The Estimated Position Uncertainty (EPU) results in an uncertainty in time along track. Assuming that the EPU will be constant throughout the flight, the current value of the EPU (in feet) and ground speed on a segment can be used to compute the variance in time due to position uncertainty along the track. Given the position uncertainty in the along track dimension (which can be computed given a radial position uncertainty), the current along track uncertainty is:
7. Input
There is an uncertainty associated with the input time. This is a constant value, Var7, and depends on the source of the input time. The use of GPS time will result in a very small uncertainty. However, if GPS time is not used the uncertainty may be quite significant.
Estimated Time Uncertainty
The variances Var1 to Var6 described above may be computed independently for each integration segment. The input variance Var7 will typically be relatively constant. Assuming that all uncertainties have a Gaussian distribution, the variances for parameters 1 to 5 from a point at the beginning of segment A to a point at the end of segment B may be computed as the sum of the variances for all segments between A and B as:
Where VarX(i) is the variance of parameter X on segment i
The position and input variances, Var6 and Var7, are not cumulative and apply only at a given point. As mentioned previously, the position variance is computed for the ground speed at a given point, while the input variance is constant. Thus,
Var6(A,B)=Var6(B) (16)
Var7(A,B,)=Var7 (17)
Given these variances between point A, for example, the vehicle position and point B, for example, the RTA waypoint position, as well as the covariance between parameters i and j (cov(Xi,Xj)), the time variance can then be computed independently for each time profile between points A and B as:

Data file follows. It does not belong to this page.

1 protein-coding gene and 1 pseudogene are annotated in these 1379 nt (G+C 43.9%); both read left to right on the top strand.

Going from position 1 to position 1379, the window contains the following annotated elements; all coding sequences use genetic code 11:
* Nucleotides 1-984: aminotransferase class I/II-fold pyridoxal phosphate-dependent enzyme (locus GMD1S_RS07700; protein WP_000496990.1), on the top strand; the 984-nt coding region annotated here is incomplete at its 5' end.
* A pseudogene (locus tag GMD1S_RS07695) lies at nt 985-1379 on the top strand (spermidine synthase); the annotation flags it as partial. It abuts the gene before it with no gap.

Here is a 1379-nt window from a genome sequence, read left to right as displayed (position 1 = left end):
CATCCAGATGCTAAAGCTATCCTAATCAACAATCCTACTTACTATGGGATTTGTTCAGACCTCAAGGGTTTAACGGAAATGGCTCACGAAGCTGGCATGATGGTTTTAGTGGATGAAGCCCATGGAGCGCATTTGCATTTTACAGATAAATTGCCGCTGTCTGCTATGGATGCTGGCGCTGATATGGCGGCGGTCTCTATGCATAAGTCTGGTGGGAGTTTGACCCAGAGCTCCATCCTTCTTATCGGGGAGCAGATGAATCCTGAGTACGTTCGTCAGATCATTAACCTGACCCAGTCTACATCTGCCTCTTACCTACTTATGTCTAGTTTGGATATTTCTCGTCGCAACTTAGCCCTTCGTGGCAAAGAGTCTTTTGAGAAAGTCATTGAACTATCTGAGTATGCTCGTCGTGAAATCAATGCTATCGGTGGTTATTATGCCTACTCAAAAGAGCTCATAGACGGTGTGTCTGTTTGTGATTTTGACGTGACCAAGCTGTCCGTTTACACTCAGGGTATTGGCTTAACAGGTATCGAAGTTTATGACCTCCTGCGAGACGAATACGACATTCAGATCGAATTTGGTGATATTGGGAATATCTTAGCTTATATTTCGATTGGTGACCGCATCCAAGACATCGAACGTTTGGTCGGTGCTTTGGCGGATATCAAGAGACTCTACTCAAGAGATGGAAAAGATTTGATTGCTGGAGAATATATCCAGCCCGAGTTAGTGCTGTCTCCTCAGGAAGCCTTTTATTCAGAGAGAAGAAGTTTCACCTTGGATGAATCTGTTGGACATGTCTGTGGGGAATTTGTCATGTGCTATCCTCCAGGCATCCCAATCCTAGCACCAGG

Where, cov(Xi,Xj,A,B) is the covariance between parameters Xi and Xj, and cov(Xi,Xj,A,B)=VarI(A,B) for I=J
If any parameters are uncorrelated, then
cov(Xi,Xj,A,B)=cov(Xj.Xi,A,B)=0
Because the variance is the square of the standard deviation (σ), the 95%, or 2σ, ETU between points A and B is:
ETU_{2σ}(A,B)=2√{square root over (Time_Variance(A,B))} (19)
This ETU may be computed for all time profiles independently. For processing efficiency it may also be assumed that the ETU is equal for all time profiles, and thus computed only for the reference time profile. Also, it should be noted that if all parameters are uncorrelated, then
Cov(Xi,Xj,A,B)=0 for all i≠j
Var(Xi,Xj,A,B)=[σ_{i}(A,B)]^{2 }
And the ETU reduces to the well known Root-Sum-Squares (RSS) method:
ETU_{2σ}(A,B)=2*√{square root over (Σ[σ_{i}(A,B)]^{2})} (20)
The five time profiles shown in
The forward earliest and backward latest time profiles will intersect at some point between the aircraft position and the RTA waypoint, representing the switch from maximum speed to minimum speed. The deceleration from the maximum to minimum speed may then be computed. This can then be used to compute the Earliest Allowable Time, which is defined as moving forward from the aircraft to the RTA waypoint:
The Latest Allowable Time is defined in the same manner using the forward latest achievable time profile, the backwards earliest achievable time profile, and the acceleration from minimum speed to maximum speed.
The knowledge of the Earliest and Latest Allowable times also provides useful information for conflict resolution. For example, given an RTA at the runway threshold, the pilot and air-traffic controller may need to know the range of times that can be met at an intermediate metering point to achieve traffic spacing objectives, while still meeting the original RTA at the threshold.